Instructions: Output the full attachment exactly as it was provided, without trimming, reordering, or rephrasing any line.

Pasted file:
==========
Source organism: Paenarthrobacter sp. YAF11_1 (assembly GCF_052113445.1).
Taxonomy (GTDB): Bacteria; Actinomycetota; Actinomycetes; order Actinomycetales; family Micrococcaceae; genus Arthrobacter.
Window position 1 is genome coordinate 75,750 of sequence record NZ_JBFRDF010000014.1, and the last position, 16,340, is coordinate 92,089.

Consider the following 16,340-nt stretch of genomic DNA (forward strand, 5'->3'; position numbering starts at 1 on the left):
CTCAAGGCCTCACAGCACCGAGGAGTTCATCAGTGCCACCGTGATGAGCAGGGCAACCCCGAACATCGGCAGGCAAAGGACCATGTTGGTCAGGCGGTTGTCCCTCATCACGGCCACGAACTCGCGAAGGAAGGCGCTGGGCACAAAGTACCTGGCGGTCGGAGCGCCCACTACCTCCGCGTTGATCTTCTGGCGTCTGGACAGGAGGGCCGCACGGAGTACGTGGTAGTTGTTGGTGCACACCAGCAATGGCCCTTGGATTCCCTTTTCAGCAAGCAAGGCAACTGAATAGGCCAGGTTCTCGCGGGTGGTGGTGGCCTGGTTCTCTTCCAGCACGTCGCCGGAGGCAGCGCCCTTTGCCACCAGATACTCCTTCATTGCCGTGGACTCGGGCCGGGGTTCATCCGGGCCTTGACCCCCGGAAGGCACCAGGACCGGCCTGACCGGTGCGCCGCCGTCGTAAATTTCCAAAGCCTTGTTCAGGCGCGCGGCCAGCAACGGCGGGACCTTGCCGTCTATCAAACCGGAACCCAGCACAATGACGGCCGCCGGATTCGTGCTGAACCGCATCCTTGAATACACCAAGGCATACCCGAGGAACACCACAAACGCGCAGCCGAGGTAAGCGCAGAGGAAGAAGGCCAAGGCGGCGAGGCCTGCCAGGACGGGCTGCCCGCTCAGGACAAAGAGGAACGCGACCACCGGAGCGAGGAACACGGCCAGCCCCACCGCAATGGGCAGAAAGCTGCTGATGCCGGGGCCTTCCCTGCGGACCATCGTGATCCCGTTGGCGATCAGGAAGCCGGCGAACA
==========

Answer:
Source organism: Paenarthrobacter sp. YAF11_1 (assembly GCF_052113445.1).
Taxonomy (GTDB): Bacteria; Actinomycetota; Actinomycetes; order Actinomycetales; family Micrococcaceae; genus Arthrobacter.
Window position 1 is genome coordinate 75,750 of sequence record NZ_JBFRDF010000014.1, and the last position, 16,340, is coordinate 92,089.

Consider the following 16,340-nt stretch of genomic DNA (forward strand, 5'->3'; position numbering starts at 1 on the left):
CTCAAGGCCTCACAGCACCGAGGAGTTCATCAGTGCCACCGTGATGAGCAGGGCAACCCCGAACATCGGCAGGCAAAGGACCATGTTGGTCAGGCGGTTGTCCCTCATCACGGCCACGAACTCGCGAAGGAAGGCGCTGGGCACAAAGTACCTGGCGGTCGGAGCGCCCACTACCTCCGCGTTGATCTTCTGGCGTCTGGACAGGAGGGCCGCACGGAGTACGTGGTAGTTGTTGGTGCACACCAGCAATGGCCCTTGGATTCCCTTTTCAGCAAGCAAGGCAACTGAATAGGCCAGGTTCTCGCGGGTGGTGGTGGCCTGGTTCTCTTCCAGCACGTCGCCGGAGGCAGCGCCCTTTGCCACCAGATACTCCTTCATTGCCGTGGACTCGGGCCGGGGTTCATCCGGGCCTTGACCCCCGGAAGGCACCAGGACCGGCCTGACCGGTGCGCCGCCGTCGTAAATTTCCAAAGCCTTGTTCAGGCGCGCGGCCAGCAACGGCGGGACCTTGCCGTCTATCAAACCGGAACCCAGCACAATGACGGCCGCCGGATTCGTGCTGAACCGCATCCTTGAATACACCAAGGCATACCCGAGGAACACCACAAACGCGCAGCCGAGGTAAGCGCAGAGGAAGAAGGCCAAGGCGGCGAGGCCTGCCAGGACGGGCTGCCCGCTCAGGACAAAGAGGAACGCGACCACCGGAGCGAGGAACACGGCCAGCCCCACCGCAATGGGCAGAAAGCTGCTGATGCCGGGGCCTTCCCTGCGGACCATCGTGATCCCGTTGGCGATCAGGAAGCCGGCGAACA